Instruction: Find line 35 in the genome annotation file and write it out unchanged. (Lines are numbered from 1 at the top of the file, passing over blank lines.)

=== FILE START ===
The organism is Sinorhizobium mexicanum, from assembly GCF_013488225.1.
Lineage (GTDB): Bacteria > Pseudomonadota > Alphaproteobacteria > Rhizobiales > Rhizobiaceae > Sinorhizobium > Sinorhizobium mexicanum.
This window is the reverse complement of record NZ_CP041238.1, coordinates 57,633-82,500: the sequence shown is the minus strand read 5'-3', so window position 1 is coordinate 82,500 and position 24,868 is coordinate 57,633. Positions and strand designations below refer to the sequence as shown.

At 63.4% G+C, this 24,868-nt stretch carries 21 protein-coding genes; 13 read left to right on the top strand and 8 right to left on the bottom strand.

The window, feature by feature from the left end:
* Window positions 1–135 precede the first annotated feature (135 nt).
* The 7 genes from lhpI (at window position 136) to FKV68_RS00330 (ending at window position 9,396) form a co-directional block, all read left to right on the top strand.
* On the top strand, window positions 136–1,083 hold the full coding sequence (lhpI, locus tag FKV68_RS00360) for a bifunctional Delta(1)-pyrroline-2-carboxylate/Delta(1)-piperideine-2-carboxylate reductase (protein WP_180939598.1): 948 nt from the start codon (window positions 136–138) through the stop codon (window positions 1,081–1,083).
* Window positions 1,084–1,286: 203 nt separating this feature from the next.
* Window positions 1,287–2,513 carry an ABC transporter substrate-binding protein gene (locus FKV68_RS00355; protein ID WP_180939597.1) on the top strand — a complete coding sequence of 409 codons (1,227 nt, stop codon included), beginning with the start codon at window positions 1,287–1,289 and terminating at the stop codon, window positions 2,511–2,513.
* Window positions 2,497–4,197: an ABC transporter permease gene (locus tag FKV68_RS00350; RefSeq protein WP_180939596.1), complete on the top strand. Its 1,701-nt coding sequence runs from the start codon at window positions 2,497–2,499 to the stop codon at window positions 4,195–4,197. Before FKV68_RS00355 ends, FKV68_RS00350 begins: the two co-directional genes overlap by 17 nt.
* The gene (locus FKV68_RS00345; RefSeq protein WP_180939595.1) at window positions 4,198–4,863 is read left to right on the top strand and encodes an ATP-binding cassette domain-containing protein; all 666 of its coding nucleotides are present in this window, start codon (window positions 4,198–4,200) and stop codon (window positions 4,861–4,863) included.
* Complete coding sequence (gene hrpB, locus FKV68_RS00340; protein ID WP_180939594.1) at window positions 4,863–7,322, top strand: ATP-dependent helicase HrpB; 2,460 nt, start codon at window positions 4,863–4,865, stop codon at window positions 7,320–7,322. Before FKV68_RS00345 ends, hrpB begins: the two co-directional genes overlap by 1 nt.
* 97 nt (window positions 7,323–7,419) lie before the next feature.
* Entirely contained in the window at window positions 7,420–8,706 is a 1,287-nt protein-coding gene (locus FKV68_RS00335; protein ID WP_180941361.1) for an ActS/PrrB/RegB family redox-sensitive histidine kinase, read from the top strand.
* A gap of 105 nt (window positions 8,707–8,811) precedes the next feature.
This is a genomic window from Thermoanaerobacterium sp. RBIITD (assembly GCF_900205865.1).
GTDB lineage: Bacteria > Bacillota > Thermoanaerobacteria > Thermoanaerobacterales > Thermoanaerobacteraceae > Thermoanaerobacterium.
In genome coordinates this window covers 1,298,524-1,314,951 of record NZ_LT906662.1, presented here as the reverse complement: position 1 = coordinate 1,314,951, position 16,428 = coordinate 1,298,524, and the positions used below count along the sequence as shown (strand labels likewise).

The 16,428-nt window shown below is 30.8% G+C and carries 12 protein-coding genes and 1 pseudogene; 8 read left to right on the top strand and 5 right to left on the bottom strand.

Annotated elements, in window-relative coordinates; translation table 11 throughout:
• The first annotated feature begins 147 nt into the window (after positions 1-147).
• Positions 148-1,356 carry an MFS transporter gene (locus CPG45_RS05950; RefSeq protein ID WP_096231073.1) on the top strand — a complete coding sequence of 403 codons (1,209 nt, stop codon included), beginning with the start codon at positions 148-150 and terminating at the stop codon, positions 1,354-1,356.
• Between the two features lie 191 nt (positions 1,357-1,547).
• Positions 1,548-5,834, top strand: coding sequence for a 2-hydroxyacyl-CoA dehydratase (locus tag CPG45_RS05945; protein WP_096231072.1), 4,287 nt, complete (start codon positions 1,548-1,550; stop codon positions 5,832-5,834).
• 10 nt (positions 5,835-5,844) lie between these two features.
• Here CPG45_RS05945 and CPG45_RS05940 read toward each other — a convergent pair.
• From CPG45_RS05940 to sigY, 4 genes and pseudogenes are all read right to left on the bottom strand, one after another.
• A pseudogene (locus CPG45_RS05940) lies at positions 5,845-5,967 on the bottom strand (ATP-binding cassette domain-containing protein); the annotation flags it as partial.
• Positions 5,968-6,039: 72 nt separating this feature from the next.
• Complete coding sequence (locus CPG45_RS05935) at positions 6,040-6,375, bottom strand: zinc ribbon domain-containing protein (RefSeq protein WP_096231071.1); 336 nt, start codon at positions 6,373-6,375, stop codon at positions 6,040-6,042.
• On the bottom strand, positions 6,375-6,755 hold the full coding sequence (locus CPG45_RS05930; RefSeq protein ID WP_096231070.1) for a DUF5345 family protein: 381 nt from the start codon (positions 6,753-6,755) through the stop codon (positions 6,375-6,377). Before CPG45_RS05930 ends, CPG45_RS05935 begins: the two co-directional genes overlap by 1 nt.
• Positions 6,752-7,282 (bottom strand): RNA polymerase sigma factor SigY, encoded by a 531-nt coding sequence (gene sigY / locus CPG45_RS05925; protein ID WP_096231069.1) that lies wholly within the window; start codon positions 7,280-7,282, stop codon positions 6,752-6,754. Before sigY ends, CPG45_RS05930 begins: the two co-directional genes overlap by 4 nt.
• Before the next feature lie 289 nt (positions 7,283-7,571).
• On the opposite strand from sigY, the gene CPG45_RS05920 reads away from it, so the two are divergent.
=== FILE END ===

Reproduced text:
• On the opposite strand from sigY, the gene CPG45_RS05920 reads away from it, so the two are divergent.